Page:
Circumcision Controversy Endangers Fight To Keep Rite Legal in Germany

Lawsuits Cite Rabbi's Videotape of Metzitzah B'Peh


By A.J. Goldmann and Donald Snyder and Nathan Jeffay

Published May 06, 2013, issue of May 10, 2013.

(page 2 of 4)

While rare, the incidence of this virus among New York City male newborns with confirmed or probable exposure to MBP — one in 4,098 — is 3.4 times greater than among newborns outside this group, according to a study published in June 2012 in the federal Centers for Disease Control and Prevention’s Morbidity and Mortality Weekly Report.

Most mohels in the United States use a sterile pipette for suctioning the blood. But many ultra-Orthodox mohels consider direct suction of the genital area by mouth to be mandated by the Talmud as part of the religious rite. In January, New York City’s health department began requiring mohels who use MBP to obtain a signed consent form from the parents of the infant. But it remains unclear to what extent mohels using MBP are complying with the new rule.

In Germany last September, the country’s Ministry of Justice drafted a law to protect religious circumcision for Jews and Muslims after a Cologne district court ruled that this ritual deprives a child of his right to self-determination and inflicts “bodily harm” and “assault.” The proposal passed Germany’s Bundestag by an overwhelming majority in December after heated public debate, and was seen as a victory for Germany as a tolerant multiethnic society. The new law affirms the legality of religious circumcision but requires that circumcision be carried out with the highest medical standards.

Bahls, who heads an organization for victims of sexual abuse, says he filed his criminal complaint against Teichtal precisely because these standards had been violated.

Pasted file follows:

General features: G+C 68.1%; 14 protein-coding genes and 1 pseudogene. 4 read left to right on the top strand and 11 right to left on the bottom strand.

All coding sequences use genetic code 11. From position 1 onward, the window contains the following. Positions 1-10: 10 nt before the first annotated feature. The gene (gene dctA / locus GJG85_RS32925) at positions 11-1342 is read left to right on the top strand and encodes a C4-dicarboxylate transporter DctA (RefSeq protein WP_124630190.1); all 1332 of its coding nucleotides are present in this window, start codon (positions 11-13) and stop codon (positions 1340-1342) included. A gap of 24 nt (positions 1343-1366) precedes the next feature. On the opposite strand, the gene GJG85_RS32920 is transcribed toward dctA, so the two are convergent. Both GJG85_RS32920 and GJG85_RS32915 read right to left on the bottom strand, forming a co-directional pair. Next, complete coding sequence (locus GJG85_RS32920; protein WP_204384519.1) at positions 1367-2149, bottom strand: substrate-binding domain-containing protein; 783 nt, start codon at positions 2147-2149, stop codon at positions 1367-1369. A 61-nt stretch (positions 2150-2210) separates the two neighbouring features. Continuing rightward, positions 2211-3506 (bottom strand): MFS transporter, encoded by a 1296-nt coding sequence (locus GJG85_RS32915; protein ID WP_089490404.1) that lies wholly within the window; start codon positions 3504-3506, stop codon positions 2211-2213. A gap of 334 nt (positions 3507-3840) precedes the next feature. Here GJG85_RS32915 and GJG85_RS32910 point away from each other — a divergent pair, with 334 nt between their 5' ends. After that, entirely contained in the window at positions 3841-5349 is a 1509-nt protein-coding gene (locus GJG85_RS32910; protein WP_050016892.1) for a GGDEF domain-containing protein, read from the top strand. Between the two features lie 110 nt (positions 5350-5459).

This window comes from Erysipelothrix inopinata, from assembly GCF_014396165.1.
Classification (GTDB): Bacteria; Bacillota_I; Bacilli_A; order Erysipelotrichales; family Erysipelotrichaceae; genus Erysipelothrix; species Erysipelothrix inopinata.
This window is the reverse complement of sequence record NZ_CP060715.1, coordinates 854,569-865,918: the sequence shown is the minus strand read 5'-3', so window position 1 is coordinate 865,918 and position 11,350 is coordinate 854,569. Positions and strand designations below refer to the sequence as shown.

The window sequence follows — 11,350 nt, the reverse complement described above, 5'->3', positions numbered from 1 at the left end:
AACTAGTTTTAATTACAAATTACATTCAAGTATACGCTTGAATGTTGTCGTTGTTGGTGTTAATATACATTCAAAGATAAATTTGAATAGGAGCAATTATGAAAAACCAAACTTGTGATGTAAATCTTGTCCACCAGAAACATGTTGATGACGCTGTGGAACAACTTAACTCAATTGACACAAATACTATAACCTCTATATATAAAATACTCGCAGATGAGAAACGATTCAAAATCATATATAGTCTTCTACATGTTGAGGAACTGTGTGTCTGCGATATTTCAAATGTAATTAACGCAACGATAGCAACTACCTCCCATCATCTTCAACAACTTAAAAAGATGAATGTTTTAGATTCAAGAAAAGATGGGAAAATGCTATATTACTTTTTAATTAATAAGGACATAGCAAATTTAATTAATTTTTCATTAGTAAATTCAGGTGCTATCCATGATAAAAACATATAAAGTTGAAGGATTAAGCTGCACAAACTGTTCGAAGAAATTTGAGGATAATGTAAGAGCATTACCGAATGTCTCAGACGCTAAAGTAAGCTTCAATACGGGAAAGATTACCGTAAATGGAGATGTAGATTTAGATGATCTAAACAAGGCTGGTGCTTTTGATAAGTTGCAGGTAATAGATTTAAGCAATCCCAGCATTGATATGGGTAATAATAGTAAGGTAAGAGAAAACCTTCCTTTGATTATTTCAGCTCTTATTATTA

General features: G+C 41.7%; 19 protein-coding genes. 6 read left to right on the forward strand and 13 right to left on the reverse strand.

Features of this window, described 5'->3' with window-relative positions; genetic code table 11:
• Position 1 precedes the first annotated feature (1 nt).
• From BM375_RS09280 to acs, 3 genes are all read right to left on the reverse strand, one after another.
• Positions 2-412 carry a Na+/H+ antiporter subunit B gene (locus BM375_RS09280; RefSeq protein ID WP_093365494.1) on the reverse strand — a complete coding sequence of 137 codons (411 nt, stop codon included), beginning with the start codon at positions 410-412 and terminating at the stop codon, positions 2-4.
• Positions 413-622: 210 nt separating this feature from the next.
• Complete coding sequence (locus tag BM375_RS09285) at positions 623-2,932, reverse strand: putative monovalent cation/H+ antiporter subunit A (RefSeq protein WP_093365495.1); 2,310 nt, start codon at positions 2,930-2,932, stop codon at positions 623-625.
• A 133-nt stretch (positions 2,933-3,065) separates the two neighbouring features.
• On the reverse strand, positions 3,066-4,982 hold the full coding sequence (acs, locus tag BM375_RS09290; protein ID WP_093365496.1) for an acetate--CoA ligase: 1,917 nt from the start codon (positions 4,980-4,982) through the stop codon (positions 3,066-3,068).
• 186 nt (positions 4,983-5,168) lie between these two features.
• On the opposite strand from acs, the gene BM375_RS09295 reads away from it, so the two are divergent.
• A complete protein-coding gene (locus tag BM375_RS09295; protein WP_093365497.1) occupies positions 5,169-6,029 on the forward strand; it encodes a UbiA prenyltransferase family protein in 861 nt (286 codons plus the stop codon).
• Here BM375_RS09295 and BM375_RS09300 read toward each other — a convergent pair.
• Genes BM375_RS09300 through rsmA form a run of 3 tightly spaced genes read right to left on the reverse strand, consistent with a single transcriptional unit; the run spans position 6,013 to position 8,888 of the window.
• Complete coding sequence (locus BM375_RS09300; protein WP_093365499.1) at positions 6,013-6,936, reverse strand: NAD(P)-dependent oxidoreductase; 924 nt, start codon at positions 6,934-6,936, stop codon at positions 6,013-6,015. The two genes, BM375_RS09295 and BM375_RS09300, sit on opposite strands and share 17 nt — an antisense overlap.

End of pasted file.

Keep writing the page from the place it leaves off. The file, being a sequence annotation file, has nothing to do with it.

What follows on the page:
In Germany, citizens may file public suits against individuals whom they believe committed crimes. The Berlin state prosecutor is still evaluating Bahls’s criminal suit.

Meanwhile, Bahls has posted an explanation of his suit on his website, in English, German, French, Hebrew and Russian.

“I’d like to make one thing very clear right up front: This lawsuit is not driven by any anti-Jewish resentments, but by the strong belief that all children bear the same inalienable rights,” Bahls’s website announces.

The anti-abuse activist also stresses that his complaint is not aimed at religious circumcision in general. “That is an issue for an internal debate among the Jewish people,” he writes. “I also disapprove of any misuse of my efforts… by people that use the issue of circumcision to fuel their discriminating thoughts against minorities.”

Instead, Bahls writes: “My aim is to shed some light on the circumstances of this particular circumcision. It clearly shows that some people are unwilling to abide [by] at least the minimum standards set forth by law, for example just obeying the rules for proper medical treatment.”

Teichtal counters that his son’s brit milah “was done according to the top medical level.”

“The mohel has over 30 years of experience and is a supervisor of mohels in Israel,” Teichtal told the Forward. While avoiding a direct answer to the question of whether MBP was performed, Teichtal said: “We spoke to [the mohel] before the bris about the medical requirements according to German law, and he assured us that the bris would meet those requirements, and he did it that way. There were even several doctors in attendance.”



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